1885: Brewer & Wyllie – Bird’s Eye View of Liverpool, as seen from a baloon

What a dramatic scene! This is a bird’s eye view of Liverpool, the Mersey, and Wirral. We can see out to Liverpool Bay and the Irish Sea too. It’s similar to Ackermann’s Panoramic View of Liverpool (1847), but compared to that neat scene, this is a maelstrom of activity.

Perhaps the first thing that catches the eye is the busy river. There are ships with sails, ships with funnels, and ships with both! There are tiny Mersey ferries crossing the river and huge vessels heading out to the rest of the world. There are boats entering and leaving the dozens of docks, and that goes for the Birkenhead side too. In contrast to Ackermann, there aren’t forest of masts in the docks. Rather, the ships are more haphazardly – and, to my mind, more realistically – depicted.

Interestingly, the artist has chosen to vary how much you can see across the vista. Other bird’s-eye views simply show everything laid out before our eyes. But Brewer & Wylie’s engraving shades Wirral, to fade it into the distance, and depicts clouds, sunshine and showers across the city of Liverpool itself. In between the weather there are tiny pillars of smoke from individuals buildings.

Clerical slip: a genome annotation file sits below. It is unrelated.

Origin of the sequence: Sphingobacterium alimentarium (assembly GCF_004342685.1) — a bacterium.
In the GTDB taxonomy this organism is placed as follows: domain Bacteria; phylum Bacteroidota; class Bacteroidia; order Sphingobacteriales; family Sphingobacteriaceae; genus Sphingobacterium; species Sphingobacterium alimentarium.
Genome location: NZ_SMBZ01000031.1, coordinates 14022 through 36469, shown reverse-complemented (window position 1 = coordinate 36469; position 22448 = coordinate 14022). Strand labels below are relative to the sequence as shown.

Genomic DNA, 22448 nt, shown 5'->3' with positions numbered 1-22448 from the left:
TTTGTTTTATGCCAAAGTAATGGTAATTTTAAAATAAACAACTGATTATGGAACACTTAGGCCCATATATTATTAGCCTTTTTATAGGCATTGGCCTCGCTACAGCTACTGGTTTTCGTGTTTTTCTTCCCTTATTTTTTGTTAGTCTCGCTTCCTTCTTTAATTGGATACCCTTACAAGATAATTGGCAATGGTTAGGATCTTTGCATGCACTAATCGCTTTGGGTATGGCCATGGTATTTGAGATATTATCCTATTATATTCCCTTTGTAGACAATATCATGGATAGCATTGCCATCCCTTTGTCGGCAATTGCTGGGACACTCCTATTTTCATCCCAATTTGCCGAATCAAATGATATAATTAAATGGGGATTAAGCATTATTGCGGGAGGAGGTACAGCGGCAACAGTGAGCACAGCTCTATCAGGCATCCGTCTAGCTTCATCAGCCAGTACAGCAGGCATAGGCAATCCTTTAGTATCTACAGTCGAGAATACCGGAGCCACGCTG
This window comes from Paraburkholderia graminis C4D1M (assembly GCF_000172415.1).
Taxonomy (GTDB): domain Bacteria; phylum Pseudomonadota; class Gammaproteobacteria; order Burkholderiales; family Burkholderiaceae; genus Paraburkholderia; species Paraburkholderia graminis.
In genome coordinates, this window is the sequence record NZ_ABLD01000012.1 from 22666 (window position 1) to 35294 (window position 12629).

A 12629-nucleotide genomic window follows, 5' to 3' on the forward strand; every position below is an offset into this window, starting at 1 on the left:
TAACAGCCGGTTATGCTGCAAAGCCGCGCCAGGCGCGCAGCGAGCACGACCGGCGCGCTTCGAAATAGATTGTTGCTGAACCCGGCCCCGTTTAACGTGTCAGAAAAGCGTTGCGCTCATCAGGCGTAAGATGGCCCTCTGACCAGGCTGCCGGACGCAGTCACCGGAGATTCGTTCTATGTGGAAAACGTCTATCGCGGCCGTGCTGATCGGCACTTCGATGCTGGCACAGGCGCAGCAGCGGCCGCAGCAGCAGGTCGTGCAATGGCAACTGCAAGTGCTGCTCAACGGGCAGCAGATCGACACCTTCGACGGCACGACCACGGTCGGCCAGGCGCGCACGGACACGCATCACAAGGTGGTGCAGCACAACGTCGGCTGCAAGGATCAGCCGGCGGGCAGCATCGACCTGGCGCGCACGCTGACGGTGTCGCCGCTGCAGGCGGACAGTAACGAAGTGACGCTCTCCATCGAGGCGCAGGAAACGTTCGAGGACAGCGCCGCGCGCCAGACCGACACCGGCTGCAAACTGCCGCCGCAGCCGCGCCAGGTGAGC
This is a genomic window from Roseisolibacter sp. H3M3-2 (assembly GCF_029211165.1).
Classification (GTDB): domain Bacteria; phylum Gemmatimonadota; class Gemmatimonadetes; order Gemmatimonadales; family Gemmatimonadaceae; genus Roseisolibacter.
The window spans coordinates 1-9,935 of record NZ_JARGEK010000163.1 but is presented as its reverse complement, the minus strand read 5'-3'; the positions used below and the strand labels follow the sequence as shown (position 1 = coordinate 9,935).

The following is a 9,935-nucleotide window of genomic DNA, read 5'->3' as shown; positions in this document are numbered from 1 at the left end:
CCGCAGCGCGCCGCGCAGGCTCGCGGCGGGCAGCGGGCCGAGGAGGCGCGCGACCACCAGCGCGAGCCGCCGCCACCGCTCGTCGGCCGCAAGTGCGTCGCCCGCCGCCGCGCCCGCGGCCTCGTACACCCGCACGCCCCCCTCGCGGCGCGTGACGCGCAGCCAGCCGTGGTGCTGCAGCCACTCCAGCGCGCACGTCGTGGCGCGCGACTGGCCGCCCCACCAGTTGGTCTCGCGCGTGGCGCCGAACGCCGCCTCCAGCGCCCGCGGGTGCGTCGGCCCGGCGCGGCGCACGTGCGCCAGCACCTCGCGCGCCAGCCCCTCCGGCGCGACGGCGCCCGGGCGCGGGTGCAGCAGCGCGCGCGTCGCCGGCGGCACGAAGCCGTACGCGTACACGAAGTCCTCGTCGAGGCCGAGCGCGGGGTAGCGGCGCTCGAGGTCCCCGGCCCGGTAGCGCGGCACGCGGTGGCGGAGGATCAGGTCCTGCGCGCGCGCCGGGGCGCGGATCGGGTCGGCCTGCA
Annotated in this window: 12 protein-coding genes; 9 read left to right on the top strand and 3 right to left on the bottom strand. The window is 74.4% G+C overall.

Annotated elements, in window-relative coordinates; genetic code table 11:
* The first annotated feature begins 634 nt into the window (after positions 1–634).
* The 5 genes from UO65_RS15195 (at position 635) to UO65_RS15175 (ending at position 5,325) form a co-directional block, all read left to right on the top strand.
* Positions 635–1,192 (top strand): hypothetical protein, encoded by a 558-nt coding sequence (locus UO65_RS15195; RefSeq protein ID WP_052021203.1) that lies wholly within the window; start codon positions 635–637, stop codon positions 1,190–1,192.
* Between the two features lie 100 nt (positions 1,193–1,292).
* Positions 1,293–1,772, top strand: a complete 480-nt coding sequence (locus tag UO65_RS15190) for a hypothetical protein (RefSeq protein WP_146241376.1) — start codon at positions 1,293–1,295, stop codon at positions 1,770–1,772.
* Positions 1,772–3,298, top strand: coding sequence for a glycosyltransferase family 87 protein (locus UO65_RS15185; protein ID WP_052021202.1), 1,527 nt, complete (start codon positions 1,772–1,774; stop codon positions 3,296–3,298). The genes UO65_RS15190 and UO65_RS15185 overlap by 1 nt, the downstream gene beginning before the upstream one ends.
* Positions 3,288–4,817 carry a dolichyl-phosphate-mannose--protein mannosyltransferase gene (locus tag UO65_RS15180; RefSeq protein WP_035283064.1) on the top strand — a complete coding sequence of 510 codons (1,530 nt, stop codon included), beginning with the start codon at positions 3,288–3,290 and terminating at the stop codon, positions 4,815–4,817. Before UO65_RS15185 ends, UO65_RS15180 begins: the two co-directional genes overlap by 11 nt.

Liverpool in focus

I wonder whether this weather positioning was deliberate. Was it an attempt to accurately depict the weather as seen from the balloon? Or was the eye of the beholder meant to be directed to the right places?

I think the latter is more likely. Some of the things we’d call the highlights of Liverpool’s landscape are clear of smoke and murk: St. George’s Hall is in full sunshine. Lime Street Station is the same, and heaven knows there was plenty of smoke there! The Municipal Buildings and the Pier Head are both also easy to see in detail.

The area south of the Customs House and Sailors’ Home, by contrast, is a morass of dark clouds, more evocative of Mordor than Victorian grandeur. We can see from the Ordnance Survey maps of the period that this area, which includes Seel Street and Wolstenholme Square, was indeed industrial. There are foundries, carriage works, mills as well as countless terraced houses.

Maybe the engravers didn’t care to depict it in detail, or perhaps this roiling cloud of dirt was a thing of impressive beauty to their intended audience. Liverpool: the sunny civic uplands and the hard-working, sweating, grimy workshops of power, working together to power the British Empire.